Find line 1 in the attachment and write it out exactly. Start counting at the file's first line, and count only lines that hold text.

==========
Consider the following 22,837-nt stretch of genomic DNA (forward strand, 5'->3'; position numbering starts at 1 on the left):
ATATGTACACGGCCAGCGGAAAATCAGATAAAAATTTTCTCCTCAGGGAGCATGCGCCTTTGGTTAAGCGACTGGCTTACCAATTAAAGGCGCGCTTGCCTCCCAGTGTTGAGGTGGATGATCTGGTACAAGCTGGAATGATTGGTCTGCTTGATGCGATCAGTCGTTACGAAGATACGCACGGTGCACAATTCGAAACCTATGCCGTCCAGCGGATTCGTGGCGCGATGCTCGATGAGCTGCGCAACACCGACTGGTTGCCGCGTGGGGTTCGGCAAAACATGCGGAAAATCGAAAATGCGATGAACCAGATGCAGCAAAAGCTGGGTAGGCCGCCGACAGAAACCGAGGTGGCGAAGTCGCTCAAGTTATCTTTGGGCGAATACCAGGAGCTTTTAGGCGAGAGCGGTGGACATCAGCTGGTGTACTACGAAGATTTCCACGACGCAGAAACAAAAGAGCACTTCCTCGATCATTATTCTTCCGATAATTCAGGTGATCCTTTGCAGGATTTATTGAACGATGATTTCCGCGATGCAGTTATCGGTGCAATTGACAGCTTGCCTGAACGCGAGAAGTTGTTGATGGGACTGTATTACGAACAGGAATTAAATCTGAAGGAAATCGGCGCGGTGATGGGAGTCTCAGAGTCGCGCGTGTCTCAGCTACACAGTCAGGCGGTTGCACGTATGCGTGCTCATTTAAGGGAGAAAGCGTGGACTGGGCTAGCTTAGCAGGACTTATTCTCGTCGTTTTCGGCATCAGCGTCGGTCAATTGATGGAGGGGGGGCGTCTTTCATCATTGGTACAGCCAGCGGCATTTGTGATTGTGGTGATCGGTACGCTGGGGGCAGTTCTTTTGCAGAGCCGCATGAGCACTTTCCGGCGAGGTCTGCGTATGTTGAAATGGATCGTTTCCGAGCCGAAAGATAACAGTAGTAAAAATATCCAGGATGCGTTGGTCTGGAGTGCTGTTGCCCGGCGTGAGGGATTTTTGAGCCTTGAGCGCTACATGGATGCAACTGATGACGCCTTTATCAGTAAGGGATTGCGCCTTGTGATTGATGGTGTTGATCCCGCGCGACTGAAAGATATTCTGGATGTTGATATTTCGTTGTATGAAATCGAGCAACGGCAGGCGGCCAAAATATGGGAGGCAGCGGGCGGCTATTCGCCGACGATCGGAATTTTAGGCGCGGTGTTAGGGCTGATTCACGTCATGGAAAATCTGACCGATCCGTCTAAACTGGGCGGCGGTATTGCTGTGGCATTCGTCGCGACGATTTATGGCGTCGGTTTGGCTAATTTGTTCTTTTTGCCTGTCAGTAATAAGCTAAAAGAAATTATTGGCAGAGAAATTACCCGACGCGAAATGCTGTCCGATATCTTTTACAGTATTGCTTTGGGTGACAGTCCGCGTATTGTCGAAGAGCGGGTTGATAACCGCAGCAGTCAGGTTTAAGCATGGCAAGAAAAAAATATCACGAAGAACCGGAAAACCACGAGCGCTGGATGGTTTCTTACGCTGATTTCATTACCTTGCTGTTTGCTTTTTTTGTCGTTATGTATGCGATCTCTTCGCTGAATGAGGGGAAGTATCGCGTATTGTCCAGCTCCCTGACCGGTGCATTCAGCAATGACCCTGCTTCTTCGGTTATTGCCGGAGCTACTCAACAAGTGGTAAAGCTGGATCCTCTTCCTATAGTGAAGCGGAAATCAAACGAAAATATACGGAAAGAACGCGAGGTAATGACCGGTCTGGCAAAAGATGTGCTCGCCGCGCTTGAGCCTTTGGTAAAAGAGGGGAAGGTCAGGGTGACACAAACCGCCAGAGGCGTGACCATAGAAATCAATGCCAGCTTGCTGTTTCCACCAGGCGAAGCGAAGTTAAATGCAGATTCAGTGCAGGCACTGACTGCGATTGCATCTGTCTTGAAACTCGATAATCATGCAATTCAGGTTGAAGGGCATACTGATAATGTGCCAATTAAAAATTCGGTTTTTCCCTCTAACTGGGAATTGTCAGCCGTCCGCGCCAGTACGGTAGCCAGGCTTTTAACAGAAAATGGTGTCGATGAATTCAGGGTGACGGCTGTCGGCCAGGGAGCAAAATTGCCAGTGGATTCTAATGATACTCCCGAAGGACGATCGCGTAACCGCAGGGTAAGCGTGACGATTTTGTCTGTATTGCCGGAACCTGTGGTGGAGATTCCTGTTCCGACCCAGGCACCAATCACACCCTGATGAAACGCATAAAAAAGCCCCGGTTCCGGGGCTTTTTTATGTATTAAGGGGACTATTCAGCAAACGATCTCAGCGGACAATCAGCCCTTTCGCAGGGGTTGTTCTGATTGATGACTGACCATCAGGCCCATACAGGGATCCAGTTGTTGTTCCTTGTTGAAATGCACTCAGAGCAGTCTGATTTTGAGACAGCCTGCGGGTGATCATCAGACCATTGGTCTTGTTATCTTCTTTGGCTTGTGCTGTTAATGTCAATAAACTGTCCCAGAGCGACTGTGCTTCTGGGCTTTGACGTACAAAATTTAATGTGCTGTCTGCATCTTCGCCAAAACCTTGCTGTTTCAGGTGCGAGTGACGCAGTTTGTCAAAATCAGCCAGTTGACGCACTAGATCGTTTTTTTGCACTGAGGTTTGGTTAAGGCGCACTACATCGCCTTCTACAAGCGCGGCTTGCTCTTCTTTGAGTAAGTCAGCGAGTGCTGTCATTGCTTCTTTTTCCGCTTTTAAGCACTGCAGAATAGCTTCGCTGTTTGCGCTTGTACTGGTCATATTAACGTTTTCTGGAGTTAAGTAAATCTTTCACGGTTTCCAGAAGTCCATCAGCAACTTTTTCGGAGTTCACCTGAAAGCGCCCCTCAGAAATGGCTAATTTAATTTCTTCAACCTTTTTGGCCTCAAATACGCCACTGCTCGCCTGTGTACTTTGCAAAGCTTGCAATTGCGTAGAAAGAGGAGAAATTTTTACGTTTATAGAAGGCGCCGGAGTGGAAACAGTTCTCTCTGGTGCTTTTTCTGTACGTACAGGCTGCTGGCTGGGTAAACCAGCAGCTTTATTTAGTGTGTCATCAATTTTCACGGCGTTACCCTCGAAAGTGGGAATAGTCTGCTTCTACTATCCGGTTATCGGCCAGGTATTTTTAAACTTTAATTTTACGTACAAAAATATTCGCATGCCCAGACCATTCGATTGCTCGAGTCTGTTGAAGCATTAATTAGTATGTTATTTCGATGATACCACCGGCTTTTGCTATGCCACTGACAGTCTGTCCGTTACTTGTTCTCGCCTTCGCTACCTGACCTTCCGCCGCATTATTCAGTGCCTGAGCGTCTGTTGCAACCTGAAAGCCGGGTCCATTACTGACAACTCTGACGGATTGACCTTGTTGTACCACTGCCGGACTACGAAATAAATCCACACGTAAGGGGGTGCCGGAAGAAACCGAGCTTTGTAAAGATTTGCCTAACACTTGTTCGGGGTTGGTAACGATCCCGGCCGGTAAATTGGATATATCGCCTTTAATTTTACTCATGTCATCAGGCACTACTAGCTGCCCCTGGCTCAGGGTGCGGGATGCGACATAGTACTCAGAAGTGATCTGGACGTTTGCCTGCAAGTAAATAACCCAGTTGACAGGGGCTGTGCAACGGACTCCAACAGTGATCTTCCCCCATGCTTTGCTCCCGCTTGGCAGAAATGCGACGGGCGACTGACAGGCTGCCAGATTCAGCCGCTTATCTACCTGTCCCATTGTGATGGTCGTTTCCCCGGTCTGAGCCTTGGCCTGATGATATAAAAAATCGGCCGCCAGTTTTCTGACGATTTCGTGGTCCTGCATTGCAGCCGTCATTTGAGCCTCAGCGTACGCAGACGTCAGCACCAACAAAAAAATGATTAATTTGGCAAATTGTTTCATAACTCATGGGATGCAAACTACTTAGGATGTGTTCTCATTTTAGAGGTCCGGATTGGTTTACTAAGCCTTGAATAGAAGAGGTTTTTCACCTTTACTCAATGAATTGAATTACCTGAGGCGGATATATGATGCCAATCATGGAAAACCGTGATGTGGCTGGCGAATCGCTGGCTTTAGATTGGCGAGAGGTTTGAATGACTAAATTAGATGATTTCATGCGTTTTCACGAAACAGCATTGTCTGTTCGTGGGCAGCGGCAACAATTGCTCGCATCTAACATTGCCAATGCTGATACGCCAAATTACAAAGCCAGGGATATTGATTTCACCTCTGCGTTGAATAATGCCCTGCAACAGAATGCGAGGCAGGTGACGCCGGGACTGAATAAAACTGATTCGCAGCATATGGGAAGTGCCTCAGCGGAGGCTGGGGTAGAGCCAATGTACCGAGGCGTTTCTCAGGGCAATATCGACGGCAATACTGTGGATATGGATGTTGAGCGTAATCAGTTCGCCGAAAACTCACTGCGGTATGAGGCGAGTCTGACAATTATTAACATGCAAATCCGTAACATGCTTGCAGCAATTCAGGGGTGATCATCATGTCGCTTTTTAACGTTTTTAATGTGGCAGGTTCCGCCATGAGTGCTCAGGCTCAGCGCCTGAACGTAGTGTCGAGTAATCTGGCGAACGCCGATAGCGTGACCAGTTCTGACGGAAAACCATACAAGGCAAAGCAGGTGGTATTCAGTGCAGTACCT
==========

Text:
Consider the following 22,837-nt stretch of genomic DNA (forward strand, 5'->3'; position numbering starts at 1 on the left):